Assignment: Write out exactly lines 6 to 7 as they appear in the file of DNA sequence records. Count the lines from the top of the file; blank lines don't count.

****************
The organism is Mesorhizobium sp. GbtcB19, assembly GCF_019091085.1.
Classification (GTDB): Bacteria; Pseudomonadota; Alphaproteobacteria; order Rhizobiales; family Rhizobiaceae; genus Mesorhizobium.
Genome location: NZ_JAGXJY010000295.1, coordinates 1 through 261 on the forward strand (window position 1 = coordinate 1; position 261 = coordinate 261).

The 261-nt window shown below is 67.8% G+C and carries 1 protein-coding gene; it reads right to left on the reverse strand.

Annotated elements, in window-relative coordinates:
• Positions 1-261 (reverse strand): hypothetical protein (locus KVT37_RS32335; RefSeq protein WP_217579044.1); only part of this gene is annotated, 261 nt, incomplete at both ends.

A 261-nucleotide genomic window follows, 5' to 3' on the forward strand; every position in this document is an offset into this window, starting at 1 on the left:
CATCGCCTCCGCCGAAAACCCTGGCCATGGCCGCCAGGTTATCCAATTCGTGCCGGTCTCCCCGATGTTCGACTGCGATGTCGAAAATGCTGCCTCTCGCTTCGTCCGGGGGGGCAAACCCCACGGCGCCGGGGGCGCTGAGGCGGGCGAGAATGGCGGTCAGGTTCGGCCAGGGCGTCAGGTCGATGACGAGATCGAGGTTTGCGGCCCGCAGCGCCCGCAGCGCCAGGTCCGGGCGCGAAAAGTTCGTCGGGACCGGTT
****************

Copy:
• Positions 1-261 (reverse strand): hypothetical protein (locus KVT37_RS32335; RefSeq protein WP_217579044.1); only part of this gene is annotated, 261 nt, incomplete at both ends.

A 261-nucleotide genomic window follows, 5' to 3' on the forward strand; every position in this document is an offset into this window, starting at 1 on the left: